The educational opportunities made possible by The Lowe Family Holocaust and Genocide Education Endowment are designed to foster understanding, and to disseminate knowledge, about the causes and conditions that foster genocides, including the Holocaust and to generate public awareness about the danger of authoritarian, totalitarian and nationalistic regimes to the future of humanity.
Lowe Family Lecture Series
New Holocaust Research from Poland: Groundbreaking Perspectives
Since the creation of the Polish Center for Holocaust Research in Warsaw almost 20 years ago, the scholarship of Barbara Engelking, Jan Grabowski, Alina Skibińska, and others has revolutionized our knowledge of Polish-Jewish relations during and after the Holocaust. Standing on their shoulders, a new generation of Polish scholars has emerged despite the challenging political climate of recent years. Three of them—Łukasz Krzyżanowski, Katarzyna Person, and Joanna Śliwa—will be our guests, for a series of conversations about their trailblazing work on survivors in postwar Radom, the ghetto policemen in Warsaw, and Jewish childhood in German-occupied Kraków.
pre-registration required for each event via the link below
Ghost Citizens: Jews Return to a Postwar City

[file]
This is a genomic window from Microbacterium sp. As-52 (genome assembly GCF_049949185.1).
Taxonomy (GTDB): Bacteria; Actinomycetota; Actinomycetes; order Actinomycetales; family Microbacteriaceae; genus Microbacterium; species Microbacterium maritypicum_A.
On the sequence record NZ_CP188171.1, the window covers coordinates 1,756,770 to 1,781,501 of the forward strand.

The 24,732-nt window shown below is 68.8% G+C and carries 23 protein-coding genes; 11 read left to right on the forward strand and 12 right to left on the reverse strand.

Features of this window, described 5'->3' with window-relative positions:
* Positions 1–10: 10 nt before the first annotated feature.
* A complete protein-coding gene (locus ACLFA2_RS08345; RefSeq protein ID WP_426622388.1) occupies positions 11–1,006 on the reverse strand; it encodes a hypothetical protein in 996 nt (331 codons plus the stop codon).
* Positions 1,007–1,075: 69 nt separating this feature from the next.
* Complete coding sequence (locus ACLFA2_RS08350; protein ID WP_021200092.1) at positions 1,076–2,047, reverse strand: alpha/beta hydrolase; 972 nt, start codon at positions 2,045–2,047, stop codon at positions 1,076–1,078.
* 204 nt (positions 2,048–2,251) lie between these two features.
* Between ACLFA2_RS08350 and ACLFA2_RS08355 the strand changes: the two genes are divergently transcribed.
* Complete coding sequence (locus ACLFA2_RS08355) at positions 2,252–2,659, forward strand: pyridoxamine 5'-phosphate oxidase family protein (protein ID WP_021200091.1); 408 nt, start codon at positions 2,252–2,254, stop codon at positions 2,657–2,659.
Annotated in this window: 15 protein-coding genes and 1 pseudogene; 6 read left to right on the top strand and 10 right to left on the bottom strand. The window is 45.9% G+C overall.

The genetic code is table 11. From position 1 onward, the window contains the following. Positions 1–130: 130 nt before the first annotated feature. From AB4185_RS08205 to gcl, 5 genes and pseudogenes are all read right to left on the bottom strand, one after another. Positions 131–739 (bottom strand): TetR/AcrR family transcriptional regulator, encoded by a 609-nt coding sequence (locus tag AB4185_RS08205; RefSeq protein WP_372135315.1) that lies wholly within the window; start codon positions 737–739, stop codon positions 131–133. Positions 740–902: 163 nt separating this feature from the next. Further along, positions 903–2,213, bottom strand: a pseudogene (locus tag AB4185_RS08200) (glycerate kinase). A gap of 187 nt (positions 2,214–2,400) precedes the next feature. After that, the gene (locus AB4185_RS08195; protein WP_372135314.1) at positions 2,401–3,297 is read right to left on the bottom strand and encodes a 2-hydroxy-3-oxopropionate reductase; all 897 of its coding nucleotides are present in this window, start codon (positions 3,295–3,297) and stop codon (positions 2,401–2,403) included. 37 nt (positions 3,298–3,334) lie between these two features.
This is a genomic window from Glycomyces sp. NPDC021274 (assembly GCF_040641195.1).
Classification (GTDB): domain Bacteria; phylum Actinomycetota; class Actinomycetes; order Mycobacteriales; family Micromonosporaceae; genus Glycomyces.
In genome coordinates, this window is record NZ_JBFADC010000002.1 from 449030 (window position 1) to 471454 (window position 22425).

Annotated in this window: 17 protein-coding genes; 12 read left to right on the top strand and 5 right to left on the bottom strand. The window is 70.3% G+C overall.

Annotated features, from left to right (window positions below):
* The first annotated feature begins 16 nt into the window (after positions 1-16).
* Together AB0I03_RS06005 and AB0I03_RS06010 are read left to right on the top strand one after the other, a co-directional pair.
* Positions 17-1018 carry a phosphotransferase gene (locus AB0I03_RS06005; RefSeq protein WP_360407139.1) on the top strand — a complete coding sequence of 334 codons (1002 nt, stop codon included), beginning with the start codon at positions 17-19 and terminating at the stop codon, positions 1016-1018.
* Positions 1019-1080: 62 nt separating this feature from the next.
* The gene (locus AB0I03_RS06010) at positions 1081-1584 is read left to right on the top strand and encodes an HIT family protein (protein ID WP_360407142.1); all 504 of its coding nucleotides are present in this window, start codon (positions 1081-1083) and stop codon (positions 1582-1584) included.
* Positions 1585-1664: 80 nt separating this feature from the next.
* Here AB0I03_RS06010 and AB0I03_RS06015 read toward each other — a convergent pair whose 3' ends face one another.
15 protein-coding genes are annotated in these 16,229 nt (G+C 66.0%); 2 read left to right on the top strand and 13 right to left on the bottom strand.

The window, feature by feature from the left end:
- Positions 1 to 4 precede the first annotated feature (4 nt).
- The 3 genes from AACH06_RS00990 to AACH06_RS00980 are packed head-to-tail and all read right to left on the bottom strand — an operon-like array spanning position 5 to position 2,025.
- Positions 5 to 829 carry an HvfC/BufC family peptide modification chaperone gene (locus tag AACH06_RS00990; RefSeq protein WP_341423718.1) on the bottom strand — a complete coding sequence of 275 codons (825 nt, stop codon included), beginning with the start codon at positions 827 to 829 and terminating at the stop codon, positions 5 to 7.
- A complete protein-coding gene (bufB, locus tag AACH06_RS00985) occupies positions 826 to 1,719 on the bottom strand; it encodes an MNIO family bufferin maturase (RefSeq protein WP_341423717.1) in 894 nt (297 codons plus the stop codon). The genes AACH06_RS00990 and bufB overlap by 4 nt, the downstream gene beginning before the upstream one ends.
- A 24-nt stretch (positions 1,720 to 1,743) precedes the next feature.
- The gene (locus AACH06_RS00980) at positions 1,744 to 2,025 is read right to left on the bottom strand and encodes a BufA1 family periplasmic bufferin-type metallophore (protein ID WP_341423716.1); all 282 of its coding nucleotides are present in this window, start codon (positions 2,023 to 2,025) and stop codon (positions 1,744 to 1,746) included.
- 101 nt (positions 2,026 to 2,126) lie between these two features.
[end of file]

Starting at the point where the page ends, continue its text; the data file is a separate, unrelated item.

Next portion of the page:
Thursday, Sept. 8
noon (MST) | Zoom
University of Ottawa
Learn the story of a largely forgotten group of Holocaust survivors who returned to their hometowns in provincial Poland and tried to start their lives anew. Focusing on Radom, an industrial city about 60 miles south of Warsaw, the story tells of the returnees facing new struggles along with massive political, social, and legal change. Survivors’ experiences provide important insights into the dynamics of post-genocide recovery. Drawing on a rare collection of documents—including the postwar Radom Jewish Committee records, discovered by the secret police in 1974—Krzyżanowski’s monograph, Ghost Citizens (2020) is the moving story of Holocaust survivors’ agency and their struggle to restore their lives in a place that was no longer home.
Warsaw Ghetto Police: The Jewish Order Service During the Nazi Occupation
Thursday, Sept. 15
noon (MST) | Zoom
Jewish Historical Institute, Warsaw
Explore the Jewish Order Service, commonly known as the Jewish Police, and its role in the daily life of the Warsaw ghetto. Learn how perception of the Jewish Police, and the narrative regarding its actions, changed during the existence of the ghetto and in the aftermath of the Holocaust.
Jewish Childhood in Kraków: A Microhistory of the Holocaust
Thursday, Sept. 22
5 p.m. (MST) | Zoom
Conference on Jewish Material Claims Against Germany
What do Jewish children’s recollections convey about the Holocaust in Kraków, Poland? Kraków had the fourth-largest Jewish population in prewar Poland, was the capital of German-occupied Poland, and is a thriving center of Jewish life today. In focusing on Jewish daily life and Polish-Jewish relations through the lens of Jewish children’s experiences, this talk expands beyond the story of Oskar Schindler and the over 1,000 Jews whom he saved from Kraków.
Previous Lowe Events
The Lowe Family Lecture